[.float-group]
--
......@@ -666,8 +699,8 @@ Note that _EMF Forms Preview_ provides these buttons image:ViewModelPersistence.
In fact, this feature gives us a fully functional prototype.
At least during refinement of model and UI, data sets can be created, edited, and tested for usability without the need to built a full blown, deployable application -- see parts _Accessing and Using Parameter Catalogs_ and _Build (Parameter Catalog) Applications with Eclipse Tycho_ below.
Be aware that in some cases the view model must adapt to changes in the data model, e.g. a new leaf category and table component has to be created for a new catalog object type.
Other changes are automatically reflected in the generated UI, at least for default forms and other UI elements.
Be aware that in some cases the view model must adapt to changes in data model, e.g. a new leaf category and table component must be created for a new catalog object type.
Other changes are automatically reflected in the generated UI, at least for default forms and default table columns.
To our convenience, view model specifications incompatible with data model are indicated by error badges in the _View Editor_.
Changes in data model also can make existing XML data incompatible. There are tools for data migration, but for now, recreation of test data or manual editing of XML file is the way to go.
......@@ -678,13 +711,13 @@ Changes in data model also can make existing XML data incompatible. There are to
What have we achieved so far?
We created a graphical Ecore data model with a catalog class and five classes/types of objects therein.
Classes have been defined by name, attributes, and relations between, often with cardinalities.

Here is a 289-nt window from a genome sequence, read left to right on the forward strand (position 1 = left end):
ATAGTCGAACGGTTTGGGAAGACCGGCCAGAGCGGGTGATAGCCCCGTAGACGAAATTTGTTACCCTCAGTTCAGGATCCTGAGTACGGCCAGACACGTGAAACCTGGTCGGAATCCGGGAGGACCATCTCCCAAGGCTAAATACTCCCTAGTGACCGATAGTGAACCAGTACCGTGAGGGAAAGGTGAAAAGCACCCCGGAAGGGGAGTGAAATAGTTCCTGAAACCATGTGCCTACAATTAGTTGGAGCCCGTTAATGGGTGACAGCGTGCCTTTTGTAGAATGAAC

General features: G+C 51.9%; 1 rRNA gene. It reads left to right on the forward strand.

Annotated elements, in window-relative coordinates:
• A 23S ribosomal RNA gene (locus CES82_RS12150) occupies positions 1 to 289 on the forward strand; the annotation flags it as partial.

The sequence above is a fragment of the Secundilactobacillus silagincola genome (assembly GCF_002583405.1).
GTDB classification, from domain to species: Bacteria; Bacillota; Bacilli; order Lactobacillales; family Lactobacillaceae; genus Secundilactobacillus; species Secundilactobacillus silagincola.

Classes have been defined by name, attributes, and relations between them, often with cardinalities.
Whenever classes shared some attributes or references we factored these out into super classes.
An enumeration introduced a new attribute type from a set of named values.
An enumeration introduced a new attribute type as a set of named values.
From this data model, we issued commands to create matching Java code for representing the data in memory as well as to store and retrieve them on and from disk. Methods to create, read, update and delete data objects (CRUD) were generated, too.
From this data model, we issued commands to create Java code for representing the data in memory as well as to store and retrieve them on and from disk. Methods to create, read, update and delete data objects (CRUD) were generated, too.
Lastly, we thought about a good user interface for this data and used _EMF Forms_ to model and prototype it.
Lastly, we thought about a good user interface for this data and used _EMF Forms_ to model it resulting in a full functional prototype.
=== Bonus: Solutions for Specific Modeling Problems
......
Markdown is supported
0% or .
You are about to add 0 people to the discussion. Proceed with caution.
Finish editing this message first!
Please register or to comment